Here’s a nice resource of tips for GIT users:

5. Learn to write editor scripts

Unity is a great game engine in the matter of extensibility (see Asset Store). Learn how to write editor scripts and utilize this knowledge. You don’t necessary need to create fancy GUI for your scripts, it can be something simple, as menu entries that are doing something useful. Here are some examples of editor scripts that I have created not so long ago:

  • Google Sheets .csv download – I had a translation spreadsheet saved on Google Drive. It automatically downloaded the newest version as .csv file, so I never had to do it manually.
  • Randomize the position, rotation and size of trees – I had a lot of trees and wanted it to look more like a forest than a grid.
  • Create distribution – Built for specified target, zips all the files and copy to the right place.
  • String replace in the sources – I had several files that contained the application version.

You can learn how to create editor scripts from the official documentation.

6. Learn to program defensively

Have you heard about defensive programming? Wikipedia defines it as follows:

Defensive programming is a form of defensive design intended to ensure the continuing function of a piece of software under unforeseen circumstances. Defensive programming techniques are used especially when a piece of software could be misused.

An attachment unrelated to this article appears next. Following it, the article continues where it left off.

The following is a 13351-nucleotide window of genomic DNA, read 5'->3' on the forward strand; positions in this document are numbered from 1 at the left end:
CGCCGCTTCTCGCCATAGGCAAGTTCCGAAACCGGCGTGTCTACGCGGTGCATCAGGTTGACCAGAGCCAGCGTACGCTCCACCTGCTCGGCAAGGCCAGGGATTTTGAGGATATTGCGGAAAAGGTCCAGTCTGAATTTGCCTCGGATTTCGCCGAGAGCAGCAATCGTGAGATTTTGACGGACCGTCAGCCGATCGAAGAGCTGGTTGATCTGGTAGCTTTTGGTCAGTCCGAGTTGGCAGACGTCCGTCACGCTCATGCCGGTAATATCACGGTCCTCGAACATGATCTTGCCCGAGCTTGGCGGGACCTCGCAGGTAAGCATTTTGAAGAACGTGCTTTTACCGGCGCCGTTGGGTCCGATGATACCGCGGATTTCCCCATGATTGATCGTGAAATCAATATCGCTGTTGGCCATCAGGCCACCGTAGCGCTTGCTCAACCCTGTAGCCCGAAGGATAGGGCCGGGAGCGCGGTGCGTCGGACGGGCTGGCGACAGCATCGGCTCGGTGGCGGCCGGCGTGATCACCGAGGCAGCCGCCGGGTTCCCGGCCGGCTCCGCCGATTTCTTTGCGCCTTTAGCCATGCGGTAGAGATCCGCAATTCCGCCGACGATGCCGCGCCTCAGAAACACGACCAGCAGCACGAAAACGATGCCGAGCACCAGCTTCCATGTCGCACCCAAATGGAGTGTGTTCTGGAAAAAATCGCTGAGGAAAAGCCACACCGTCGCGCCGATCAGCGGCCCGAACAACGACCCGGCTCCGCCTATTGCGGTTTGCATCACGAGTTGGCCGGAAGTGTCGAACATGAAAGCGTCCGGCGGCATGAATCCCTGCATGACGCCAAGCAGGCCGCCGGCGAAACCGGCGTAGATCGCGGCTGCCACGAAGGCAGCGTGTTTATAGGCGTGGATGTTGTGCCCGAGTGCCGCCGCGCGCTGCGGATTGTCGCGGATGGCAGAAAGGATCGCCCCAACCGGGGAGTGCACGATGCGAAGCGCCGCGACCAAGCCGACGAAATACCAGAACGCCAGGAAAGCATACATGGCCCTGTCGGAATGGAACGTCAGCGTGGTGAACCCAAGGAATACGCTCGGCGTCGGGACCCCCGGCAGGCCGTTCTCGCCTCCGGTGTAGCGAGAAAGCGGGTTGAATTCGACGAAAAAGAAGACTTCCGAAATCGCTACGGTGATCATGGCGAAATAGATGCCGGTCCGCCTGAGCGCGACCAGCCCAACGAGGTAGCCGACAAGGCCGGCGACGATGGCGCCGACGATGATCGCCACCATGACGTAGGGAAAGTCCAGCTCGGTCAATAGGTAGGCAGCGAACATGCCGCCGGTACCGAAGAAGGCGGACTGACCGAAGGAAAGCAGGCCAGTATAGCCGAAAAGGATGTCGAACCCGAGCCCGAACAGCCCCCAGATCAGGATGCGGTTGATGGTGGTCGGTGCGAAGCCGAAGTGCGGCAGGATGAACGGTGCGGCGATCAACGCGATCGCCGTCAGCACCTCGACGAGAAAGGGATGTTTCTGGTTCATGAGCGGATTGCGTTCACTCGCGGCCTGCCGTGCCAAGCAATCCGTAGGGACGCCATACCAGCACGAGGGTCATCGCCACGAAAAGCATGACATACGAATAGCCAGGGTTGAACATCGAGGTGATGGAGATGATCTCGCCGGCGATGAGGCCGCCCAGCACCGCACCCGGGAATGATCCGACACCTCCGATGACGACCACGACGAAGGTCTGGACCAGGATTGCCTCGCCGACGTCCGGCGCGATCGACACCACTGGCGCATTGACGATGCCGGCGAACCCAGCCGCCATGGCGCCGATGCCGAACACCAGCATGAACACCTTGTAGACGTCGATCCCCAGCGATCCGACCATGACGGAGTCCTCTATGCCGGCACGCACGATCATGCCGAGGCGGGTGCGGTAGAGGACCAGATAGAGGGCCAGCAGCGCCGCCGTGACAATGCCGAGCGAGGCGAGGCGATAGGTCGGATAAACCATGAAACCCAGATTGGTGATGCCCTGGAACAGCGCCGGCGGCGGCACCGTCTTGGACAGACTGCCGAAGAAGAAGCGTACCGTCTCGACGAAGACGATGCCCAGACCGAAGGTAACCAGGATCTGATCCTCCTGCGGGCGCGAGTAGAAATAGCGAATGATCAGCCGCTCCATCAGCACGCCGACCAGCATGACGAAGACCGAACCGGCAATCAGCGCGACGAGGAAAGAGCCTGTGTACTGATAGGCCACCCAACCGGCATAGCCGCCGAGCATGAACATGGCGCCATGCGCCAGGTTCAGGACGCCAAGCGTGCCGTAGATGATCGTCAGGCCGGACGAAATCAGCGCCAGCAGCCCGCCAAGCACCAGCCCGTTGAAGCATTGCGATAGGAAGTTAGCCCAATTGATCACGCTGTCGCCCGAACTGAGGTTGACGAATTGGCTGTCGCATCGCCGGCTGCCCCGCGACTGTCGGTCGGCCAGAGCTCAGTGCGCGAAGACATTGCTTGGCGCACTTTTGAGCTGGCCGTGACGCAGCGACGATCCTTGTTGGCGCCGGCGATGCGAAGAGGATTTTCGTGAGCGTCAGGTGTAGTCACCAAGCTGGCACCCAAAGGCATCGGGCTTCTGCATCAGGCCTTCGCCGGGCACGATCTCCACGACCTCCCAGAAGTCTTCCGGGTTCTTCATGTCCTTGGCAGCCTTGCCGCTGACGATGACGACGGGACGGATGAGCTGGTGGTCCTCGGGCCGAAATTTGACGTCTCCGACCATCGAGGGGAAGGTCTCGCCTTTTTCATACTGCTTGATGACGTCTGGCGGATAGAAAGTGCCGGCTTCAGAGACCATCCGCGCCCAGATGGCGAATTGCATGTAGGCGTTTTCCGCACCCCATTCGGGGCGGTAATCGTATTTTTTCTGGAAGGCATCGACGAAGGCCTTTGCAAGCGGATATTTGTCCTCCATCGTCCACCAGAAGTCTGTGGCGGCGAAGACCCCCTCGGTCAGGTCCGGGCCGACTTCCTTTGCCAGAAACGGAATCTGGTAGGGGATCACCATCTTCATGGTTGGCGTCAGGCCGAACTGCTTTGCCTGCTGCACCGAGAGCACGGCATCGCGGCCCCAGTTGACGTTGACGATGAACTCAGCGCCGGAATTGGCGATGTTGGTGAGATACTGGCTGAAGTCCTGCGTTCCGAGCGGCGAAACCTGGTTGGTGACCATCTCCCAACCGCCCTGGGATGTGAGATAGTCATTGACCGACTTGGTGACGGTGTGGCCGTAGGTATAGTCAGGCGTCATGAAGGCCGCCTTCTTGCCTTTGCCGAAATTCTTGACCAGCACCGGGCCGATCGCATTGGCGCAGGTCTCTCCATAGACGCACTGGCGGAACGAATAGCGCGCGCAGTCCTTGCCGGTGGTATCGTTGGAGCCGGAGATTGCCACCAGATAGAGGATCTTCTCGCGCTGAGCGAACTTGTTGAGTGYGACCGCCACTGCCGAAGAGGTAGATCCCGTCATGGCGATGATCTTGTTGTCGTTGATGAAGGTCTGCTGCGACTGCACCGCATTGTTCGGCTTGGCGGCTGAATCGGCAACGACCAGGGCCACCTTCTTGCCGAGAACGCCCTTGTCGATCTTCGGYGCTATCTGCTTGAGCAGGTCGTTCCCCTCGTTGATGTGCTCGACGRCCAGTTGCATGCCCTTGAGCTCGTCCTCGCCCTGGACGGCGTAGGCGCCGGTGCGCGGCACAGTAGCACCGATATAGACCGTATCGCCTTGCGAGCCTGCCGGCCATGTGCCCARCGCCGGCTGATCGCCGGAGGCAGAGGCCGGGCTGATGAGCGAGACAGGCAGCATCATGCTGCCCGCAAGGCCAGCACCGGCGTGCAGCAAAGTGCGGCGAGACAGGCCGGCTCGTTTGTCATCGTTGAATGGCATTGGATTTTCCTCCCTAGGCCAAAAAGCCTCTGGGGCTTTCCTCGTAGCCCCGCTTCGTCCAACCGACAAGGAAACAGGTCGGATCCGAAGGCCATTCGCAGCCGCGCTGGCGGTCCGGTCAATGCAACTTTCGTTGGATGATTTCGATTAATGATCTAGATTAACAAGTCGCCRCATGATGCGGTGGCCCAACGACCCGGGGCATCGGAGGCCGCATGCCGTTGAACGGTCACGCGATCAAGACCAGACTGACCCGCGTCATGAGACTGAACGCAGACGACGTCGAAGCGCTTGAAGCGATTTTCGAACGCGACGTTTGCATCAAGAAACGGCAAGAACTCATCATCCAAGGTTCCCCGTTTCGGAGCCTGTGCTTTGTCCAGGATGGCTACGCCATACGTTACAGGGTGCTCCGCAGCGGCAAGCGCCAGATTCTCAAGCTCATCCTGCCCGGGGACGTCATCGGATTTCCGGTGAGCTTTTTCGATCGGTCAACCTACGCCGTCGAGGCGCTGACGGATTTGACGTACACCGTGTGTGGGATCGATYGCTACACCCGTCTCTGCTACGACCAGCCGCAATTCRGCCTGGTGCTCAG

Generally when you’re writing MonoBehaviours, you should make sure that:

  • All needed references are set
  • All required components are present
  • If you’re using singletons, make sure that they exists
  • If you’re searching for objects and expect to find something, do it as fast as possible
  • Mix-in editor code (ExecuteInEditMode and #if UNITY_EDITOR) to do as many checks as possible before you run the scene

For many of these checks you can use asserts. You should also read A Story of NullPointerException Part 1 and 2.

7. Implement in-editor and/or in-game cheats

After you learn how to write editor script, you should be able to write a set of in-editor cheats. It can work as menu entry that unlocks something (all levels for instance). It’s really easy to create:

Generally you should write cheats that will allow you to:

  • Unlock all levels, characters, items etc
  • Give you immortality
  • Add/subtract values like time, money, coins etc
  • Allow you to see things not meant to be seen by players
  • Anything else that will help you with testing your game

Of course more practical (but harder to write) are in-game cheats. These type of cheats can be executed outside Unity editor, but you have to think how you would like to execute it. See our other article about implementing cheats subsystem controlled by mouse.

Myths and Facts of the Unity Game Engine

Unity is only for games

It’s a myth. Of course Unity has been created as a game engine, but it’s so flexible that it is successfully being used in other industries, such as architecture, medicine, and engineering. For an example, see 3RD Planet.

It is the largest online consumer event platform, showcasing the top tourist destinations in each country with Unity 3D.

The Coherentrx SuiteAnother example is The Coherentrx Suite.

CoherentRx is a suite of point-of-care patient education applications that combine realtime 3D anatomy models with HIPAA-compliant doctor-patient messaging. CoherentRx apps currently address ten medical specialties, from orthopedics to opthalmology.

In the Unity Showcase there’s a separate category for non-game applications. Check it out yourself!